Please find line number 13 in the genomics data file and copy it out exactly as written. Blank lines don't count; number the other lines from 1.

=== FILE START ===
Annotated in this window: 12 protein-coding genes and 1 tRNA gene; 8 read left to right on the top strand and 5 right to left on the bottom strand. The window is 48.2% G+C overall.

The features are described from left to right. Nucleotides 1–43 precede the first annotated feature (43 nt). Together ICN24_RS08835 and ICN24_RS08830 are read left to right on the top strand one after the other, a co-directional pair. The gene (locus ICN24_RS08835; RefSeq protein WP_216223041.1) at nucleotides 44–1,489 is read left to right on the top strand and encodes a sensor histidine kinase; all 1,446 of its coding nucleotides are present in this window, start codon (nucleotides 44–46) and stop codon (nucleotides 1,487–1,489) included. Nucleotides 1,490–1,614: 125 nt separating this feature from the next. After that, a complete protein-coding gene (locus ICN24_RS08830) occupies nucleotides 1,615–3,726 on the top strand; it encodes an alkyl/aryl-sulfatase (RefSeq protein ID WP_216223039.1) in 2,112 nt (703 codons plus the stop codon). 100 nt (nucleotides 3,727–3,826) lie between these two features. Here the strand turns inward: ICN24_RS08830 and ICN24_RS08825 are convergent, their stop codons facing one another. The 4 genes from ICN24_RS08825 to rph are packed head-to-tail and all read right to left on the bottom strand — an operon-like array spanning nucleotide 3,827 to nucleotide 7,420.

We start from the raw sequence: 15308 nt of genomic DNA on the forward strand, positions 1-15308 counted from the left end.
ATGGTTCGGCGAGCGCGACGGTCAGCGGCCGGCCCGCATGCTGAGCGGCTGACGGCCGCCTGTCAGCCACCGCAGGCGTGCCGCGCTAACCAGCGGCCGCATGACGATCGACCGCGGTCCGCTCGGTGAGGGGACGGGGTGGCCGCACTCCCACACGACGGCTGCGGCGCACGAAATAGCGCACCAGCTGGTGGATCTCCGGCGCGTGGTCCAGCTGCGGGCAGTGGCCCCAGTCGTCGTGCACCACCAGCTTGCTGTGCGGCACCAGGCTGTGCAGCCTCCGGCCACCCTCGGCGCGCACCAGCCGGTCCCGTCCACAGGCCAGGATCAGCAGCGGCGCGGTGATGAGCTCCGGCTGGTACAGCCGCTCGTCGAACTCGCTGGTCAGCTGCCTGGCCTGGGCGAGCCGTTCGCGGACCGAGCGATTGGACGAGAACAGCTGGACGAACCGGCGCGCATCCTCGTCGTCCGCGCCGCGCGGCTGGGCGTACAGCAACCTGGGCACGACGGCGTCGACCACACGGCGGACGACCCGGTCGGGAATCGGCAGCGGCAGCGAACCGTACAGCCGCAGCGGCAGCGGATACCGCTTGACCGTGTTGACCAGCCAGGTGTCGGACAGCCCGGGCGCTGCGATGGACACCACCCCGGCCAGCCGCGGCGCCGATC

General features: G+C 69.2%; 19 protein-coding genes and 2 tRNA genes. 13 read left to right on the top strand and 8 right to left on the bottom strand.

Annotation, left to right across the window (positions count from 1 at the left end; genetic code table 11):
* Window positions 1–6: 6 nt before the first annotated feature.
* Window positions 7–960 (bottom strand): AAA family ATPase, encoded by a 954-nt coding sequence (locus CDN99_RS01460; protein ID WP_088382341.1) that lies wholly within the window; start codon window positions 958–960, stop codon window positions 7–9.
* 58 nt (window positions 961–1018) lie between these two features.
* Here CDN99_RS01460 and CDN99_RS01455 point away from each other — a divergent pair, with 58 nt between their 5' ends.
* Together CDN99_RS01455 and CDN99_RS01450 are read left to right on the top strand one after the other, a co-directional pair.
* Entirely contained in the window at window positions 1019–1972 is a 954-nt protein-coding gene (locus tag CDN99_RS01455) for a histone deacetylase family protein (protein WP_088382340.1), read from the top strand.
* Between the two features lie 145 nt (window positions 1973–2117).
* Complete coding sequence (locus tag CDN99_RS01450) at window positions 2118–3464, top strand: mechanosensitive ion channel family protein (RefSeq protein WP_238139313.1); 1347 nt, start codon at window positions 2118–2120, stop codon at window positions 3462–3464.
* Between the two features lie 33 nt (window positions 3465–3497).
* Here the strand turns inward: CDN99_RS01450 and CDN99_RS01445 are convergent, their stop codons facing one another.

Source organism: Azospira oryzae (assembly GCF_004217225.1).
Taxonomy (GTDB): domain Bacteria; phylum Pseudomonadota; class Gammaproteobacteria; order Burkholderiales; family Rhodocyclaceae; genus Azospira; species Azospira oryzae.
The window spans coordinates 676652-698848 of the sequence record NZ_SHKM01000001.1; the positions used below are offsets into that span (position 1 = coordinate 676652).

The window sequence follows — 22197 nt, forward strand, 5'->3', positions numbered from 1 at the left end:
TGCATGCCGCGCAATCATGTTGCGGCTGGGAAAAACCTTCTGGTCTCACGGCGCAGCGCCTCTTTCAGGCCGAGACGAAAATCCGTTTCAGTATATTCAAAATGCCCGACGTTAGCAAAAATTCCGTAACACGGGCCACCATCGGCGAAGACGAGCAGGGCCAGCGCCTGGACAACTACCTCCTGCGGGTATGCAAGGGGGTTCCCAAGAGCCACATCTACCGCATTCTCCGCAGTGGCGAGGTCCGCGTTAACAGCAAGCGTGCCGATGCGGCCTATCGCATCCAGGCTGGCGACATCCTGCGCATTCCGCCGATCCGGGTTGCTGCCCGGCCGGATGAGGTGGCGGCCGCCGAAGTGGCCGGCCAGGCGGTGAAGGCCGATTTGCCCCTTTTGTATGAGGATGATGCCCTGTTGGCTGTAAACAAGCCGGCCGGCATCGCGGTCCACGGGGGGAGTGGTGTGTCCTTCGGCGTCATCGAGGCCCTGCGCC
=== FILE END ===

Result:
* Between the two features lie 145 nt (window positions 1973–2117).